Gender Inclusive Housing (GIH) is an experience that all students at Case Western Reserve University have access to. It provides transgender students, gender-nonconforming students and students who are still exploring their gender identity to live together in a supportive environment.
For first-year students, GIH is in a designated area (Cutler House) within the First-Year housing program in the North Residential Village. For those in their second-year and upper-classes, students may form groups and designate themselves as GIH within the Staley and Tippit Houses. GIH also offers a community aspect in which the Lesbian Gay Bisexual Transgender Center and Residence Life staff work together to develop programs, social events and activities for students.
The works for GIH began in the spring of 2015, when the Office of Student Affairs formed a committee to help develop GIH. This committee consisted of staff from Residence Life, University Housing, the LGBT center, students from RHA and interested students. The committee made a point that while CWRU already had a co-ed housing process (by special request) that suited the housing options for non-binary, gender nonconforming and gender-exploring students, the old process was simply a “work-around.” In an interview, Janice Gerda, the interim associate vice president for Student Engagement and Learning, explained that the committee concluded that a “pro-active option designed for gender inclusivity” would be necessary, and so GIH was organized through the use of contact with other universities and surveys.
The GIH pilot program was put in place in the fall of 2015. While GIH has been successful thus far, there are struggles that the program and staff currently deals with. “One element we want to strengthen is outreach—specifically making sure more students know about this option and how to get involved.” Although the LGBT Center has been integral in spreading awareness about the program, Gerda says “we continue to work on having many pathways that students can learn about and choose GIH housing options.” In general, it seems as if those involved in the program want to spread sensitivity towards not only GIH, but also gender-inclusive communities as a whole.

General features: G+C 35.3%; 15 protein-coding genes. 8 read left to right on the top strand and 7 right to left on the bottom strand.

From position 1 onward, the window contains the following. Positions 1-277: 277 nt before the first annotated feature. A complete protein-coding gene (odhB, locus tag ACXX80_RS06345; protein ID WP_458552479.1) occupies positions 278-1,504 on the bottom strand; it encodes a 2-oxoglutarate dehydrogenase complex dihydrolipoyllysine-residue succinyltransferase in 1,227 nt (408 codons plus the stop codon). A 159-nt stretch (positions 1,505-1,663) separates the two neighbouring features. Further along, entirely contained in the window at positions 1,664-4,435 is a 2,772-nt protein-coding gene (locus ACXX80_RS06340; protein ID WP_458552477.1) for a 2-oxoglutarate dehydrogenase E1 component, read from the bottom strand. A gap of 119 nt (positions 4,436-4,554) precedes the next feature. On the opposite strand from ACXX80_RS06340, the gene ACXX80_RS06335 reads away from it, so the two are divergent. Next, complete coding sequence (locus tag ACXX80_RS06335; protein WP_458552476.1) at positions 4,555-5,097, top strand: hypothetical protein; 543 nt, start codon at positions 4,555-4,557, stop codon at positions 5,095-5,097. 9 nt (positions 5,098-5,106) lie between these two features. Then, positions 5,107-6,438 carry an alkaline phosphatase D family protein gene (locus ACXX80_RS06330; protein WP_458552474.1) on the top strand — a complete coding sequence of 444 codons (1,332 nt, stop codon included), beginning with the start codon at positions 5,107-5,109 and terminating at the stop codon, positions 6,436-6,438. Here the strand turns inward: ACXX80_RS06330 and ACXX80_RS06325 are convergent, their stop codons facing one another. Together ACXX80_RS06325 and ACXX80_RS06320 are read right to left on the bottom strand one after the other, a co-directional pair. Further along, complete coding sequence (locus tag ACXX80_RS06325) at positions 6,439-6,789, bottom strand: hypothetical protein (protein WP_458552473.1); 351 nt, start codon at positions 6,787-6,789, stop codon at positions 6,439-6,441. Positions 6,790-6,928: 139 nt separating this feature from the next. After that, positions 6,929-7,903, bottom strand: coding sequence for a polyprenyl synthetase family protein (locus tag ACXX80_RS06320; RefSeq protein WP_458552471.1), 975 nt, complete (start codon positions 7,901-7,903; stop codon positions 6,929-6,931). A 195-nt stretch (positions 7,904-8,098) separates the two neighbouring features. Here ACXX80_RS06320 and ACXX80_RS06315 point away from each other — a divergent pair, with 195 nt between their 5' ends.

Furthermore, some students have claimed that GIH has been difficult to obtain in the past, and that they have had to wait long periods of time for it. When asked about the struggles with housing, a university spokesman responded with the following statement:
“We regret that some students feel they have experienced delays or other difficulties securing gender-inclusive housing. Implementing any new policy can prove complex, and we have worked as quickly as possible to address any issues that have arisen. We all have learned much from the initial launch of GIH housing, and hope that each successive iteration operates ever-more smoothly.”
Despite some student concerns in the housing application process, University Housing continues to encourage students explore GIH as one of their housing options. “We are glad to have the GIH groups we have now, and use feedback from those students who have lived in GIH,” said Gerda.